Bone marrow is not for everybody, but if you love it, you love it. It’s almost obscenely rich. It’s traditionally served with a sweet compote of some kind; I’ve paired it with a jam made of slowly simmered rutabaga. If you can get your butcher to split the marrow bones for you, this is actually a snap.
Combine the rutabaga, cider vinegar, sugar, and salt in a medium saucepan and bring to a boil over high heat. Reduce the heat to medium and simmer until the rutabaga is very soft. Transfer the mixture to a food processor and puree until smooth. (The rutabaga jam can be made ahead of time and refrigerated for a day or two.)
Bring the vinegar to a boil in a small saucepan. Remove from the heat and add the sliced shallots. Cool completely. Transfer the shallots and pickling liquid to a jar. Tightly covered the shallots and refrigerate; they will keep in the refrigerator for up to 1 month.
Take the beef bones out of the refrigerator 1 hour before cooking to allow them to come to room temperature. Preheat the broiler and adjust your oven rack to the second highest position. Stir together the panko, chopped parsley, and the tablespoon of olive oil in a small bowl.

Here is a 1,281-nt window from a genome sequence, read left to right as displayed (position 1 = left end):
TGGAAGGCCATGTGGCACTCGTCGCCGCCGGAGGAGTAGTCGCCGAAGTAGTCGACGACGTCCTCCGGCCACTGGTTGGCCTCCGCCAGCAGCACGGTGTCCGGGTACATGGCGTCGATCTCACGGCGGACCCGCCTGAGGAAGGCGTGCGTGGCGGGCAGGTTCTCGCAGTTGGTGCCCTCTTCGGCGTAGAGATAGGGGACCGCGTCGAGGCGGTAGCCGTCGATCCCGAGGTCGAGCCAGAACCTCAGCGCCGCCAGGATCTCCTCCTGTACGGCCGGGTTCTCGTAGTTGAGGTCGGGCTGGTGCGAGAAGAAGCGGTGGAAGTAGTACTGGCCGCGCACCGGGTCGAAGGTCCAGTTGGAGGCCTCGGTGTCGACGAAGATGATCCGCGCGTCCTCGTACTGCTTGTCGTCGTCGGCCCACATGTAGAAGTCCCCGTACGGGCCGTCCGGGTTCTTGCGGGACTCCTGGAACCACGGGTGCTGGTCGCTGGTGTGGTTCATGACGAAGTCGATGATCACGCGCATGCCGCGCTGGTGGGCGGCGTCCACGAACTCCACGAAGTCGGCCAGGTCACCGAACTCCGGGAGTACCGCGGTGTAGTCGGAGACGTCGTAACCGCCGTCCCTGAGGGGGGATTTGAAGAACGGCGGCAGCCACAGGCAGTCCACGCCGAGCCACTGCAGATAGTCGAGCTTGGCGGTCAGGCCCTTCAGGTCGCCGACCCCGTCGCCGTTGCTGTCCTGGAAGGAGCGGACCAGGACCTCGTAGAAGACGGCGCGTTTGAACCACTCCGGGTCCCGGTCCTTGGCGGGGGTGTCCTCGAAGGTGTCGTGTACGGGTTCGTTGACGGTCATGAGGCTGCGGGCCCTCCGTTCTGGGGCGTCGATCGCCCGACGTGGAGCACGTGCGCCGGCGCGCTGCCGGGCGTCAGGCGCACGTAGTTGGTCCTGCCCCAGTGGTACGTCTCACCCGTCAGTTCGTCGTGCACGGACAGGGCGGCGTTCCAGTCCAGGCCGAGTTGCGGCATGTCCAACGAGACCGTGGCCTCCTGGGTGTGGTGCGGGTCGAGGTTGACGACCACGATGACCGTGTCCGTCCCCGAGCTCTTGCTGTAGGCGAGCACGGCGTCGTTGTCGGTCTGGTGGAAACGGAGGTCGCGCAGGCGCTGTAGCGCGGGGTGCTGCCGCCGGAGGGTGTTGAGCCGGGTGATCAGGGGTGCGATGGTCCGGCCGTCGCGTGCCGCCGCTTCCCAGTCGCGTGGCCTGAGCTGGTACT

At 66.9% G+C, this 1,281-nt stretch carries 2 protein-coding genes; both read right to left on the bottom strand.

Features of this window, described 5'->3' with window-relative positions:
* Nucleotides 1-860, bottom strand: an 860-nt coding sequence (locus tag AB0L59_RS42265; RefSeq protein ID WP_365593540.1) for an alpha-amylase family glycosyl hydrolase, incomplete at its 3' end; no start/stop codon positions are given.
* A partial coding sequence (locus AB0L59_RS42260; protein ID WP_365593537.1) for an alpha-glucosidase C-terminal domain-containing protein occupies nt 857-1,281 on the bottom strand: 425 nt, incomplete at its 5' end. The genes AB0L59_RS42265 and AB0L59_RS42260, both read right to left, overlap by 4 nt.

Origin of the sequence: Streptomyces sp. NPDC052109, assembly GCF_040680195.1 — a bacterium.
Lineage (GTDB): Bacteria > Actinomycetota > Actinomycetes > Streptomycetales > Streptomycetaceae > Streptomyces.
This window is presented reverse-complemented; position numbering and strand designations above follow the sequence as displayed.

Arrange the beef bones, cut side up, on a baking sheet, and broil until the marrow is translucent, 10 to 15 minutes. Sprinkle the marrow bones with the panko mixture, then return to the broiler. Broil until the bread crumbs are golden brown, about a minute or two.
Brush the toasted bread with a little olive oil and sprinkle with sea salt and pepper. Toss the pickled shallots with the whole-leaf parsley, chives, and tarragon. Place a marrow bone on each plate and serve with some of the rutabaga jam, toasted bread, and herb salad.
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